Please Join Chicago IJAN for a Tu B'Shvat Seder THIS Saturday 5:30 pm

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Chicago IJAN

Feb 5, 2012, 12:49:54 PM2/5/12

Please join Chicago IJAN for an innovative seder to celebrate Tu B’Shvat and honor trees.


*part study-session on the role of the Jewish National Fund in dispossessing Palestinians of their land

*part mystical ritual

*part life-giving celebration in the depths of winter

We will discuss how trees feed and nurture our bodies and spirits and listen to the voices of the Jewish tradition, of Palestinians, and of Israelis about the importance of trees and the way trees have been abused as a tool of oppression. We'll have singing and fruit and juice and questions, and we encourage you to bring some of all of those too, as well as a floor cushion (guess where we will be sitting….). It's a vegetarian potluck, so bring something delicious. We ask that you respect the Palestinian call to boycott Israeli goods by not bringing food from Israel.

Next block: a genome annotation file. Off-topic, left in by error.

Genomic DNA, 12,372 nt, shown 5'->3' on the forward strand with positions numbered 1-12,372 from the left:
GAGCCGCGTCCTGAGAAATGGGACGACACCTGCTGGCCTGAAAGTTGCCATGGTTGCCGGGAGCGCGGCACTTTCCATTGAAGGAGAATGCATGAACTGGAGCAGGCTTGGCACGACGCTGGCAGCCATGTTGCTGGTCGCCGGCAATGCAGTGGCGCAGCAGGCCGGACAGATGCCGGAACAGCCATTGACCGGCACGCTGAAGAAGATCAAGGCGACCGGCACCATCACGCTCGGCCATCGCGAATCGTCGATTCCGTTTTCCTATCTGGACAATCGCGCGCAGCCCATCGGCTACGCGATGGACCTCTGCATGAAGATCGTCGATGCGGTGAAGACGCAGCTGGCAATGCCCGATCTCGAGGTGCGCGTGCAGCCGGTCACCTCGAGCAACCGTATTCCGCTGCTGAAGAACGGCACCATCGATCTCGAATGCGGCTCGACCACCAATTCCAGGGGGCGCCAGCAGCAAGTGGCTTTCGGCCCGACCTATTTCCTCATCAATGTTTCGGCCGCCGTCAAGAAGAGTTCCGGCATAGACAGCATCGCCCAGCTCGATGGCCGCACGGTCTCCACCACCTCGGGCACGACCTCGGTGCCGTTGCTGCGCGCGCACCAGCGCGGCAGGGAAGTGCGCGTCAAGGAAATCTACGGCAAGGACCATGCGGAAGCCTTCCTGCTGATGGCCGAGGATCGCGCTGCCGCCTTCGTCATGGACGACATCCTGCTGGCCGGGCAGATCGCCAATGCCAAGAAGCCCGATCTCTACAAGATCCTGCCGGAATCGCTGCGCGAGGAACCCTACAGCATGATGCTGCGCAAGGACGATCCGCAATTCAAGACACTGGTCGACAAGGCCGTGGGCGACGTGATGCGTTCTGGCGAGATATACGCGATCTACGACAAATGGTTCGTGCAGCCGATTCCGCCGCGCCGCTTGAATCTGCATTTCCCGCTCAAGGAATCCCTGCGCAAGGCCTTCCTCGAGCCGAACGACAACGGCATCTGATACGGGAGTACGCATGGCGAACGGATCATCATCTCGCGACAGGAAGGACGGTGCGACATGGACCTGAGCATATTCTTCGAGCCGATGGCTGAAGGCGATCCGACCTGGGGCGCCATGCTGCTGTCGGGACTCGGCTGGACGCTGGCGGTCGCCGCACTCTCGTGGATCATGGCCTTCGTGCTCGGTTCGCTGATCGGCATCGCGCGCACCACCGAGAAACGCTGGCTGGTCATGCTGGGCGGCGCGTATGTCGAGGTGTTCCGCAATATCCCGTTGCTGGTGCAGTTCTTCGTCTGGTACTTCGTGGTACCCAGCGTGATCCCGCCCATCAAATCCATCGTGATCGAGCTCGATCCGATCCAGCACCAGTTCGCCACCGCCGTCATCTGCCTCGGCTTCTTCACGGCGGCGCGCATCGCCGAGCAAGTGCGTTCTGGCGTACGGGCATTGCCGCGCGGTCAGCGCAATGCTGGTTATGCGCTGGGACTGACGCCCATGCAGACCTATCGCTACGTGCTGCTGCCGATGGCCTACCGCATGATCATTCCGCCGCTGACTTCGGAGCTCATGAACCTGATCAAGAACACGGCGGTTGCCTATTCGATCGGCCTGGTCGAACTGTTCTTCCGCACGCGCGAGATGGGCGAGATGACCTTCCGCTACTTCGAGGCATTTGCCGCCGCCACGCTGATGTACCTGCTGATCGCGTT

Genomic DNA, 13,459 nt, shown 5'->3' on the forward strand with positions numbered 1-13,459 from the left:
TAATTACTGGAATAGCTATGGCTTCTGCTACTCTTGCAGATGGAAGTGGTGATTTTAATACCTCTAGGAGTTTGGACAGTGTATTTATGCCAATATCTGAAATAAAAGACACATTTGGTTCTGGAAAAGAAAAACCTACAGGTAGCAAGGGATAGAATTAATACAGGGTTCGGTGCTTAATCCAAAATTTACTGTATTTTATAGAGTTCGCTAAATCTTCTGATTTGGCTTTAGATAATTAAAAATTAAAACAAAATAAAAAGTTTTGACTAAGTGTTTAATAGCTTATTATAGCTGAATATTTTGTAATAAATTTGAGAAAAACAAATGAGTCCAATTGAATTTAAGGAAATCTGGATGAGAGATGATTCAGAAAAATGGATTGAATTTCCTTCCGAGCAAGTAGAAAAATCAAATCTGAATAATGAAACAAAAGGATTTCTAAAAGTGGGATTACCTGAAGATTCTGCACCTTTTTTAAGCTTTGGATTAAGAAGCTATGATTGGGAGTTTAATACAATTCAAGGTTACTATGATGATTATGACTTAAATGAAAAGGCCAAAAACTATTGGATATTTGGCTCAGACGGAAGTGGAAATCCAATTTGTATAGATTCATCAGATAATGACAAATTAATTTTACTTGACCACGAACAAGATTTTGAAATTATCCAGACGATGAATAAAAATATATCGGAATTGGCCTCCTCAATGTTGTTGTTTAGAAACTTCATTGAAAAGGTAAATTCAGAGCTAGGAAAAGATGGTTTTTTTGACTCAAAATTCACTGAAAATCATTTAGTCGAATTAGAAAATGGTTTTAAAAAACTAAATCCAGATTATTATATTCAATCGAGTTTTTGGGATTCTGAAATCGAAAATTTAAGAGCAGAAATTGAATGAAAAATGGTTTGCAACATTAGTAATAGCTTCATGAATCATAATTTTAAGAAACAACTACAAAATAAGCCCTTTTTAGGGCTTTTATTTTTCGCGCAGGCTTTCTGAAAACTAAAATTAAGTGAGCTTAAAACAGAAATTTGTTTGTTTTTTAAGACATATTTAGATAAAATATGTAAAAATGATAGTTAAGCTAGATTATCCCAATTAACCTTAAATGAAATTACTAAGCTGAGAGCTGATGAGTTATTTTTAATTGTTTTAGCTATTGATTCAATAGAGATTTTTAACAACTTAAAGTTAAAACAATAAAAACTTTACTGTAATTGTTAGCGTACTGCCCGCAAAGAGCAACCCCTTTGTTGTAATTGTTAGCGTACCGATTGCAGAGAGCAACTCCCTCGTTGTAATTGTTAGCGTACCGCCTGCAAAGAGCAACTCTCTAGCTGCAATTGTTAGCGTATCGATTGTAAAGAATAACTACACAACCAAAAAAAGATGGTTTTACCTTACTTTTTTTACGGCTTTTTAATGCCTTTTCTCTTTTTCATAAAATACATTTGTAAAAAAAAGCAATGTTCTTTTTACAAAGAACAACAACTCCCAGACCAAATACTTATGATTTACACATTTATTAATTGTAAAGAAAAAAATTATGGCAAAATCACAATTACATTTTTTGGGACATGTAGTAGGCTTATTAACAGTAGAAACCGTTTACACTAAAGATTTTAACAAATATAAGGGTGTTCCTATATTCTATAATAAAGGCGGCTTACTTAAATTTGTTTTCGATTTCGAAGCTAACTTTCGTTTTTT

Saturady Feburary 11, 5:30 pm

1735 West Augusta Boulevard, #2R

Please RSVP to


Tu B'Shvat:

Known as the "New Year of Trees", it has a long history. In ancient times, it was when farmers gave a portion of their fruits and nuts to the poor. In the 17th century, Jewish mystics started having services, or seders, on Tu B'Shvat, eating symbolic foods. In the 20th century, it was co-opted by the Jewish National Fund. The JNF was created in 1901 to acquire land for a Jewish State in Palestine. As the organization itself states:

"The loyalty of the JNF is given to the Jewish people and only to them is the JNF obligated.The JNF, as the owner of the JNF land, does not have a duty to practise equality towards all citizens of the state.”

- Response by the JNF to a petition filed with the Supreme Court of Israel (December 2004)

A modern day example of this practice can be seen in al-Arakib, a Bedouin village in the Negev/Naqab desert which has been destroyed by the JNF and rebuilt by residents over 30 times.

Please join us in reclaiming this holiday as a day to celebrate trees and struggle for justice and reconciliation.

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